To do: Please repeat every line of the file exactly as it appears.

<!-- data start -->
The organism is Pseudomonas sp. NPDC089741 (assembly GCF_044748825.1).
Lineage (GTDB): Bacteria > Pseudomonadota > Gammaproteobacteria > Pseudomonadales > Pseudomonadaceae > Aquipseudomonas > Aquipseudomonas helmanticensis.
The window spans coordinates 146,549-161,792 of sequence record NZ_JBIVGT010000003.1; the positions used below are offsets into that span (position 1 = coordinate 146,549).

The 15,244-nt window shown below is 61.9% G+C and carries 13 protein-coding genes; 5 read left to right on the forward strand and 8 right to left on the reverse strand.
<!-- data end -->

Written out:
The organism is Pseudomonas sp. NPDC089741 (assembly GCF_044748825.1).
Lineage (GTDB): Bacteria > Pseudomonadota > Gammaproteobacteria > Pseudomonadales > Pseudomonadaceae > Aquipseudomonas > Aquipseudomonas helmanticensis.
The window spans coordinates 146,549-161,792 of sequence record NZ_JBIVGT010000003.1; the positions used below are offsets into that span (position 1 = coordinate 146,549).

The 15,244-nt window shown below is 61.9% G+C and carries 13 protein-coding genes; 5 read left to right on the forward strand and 8 right to left on the reverse strand.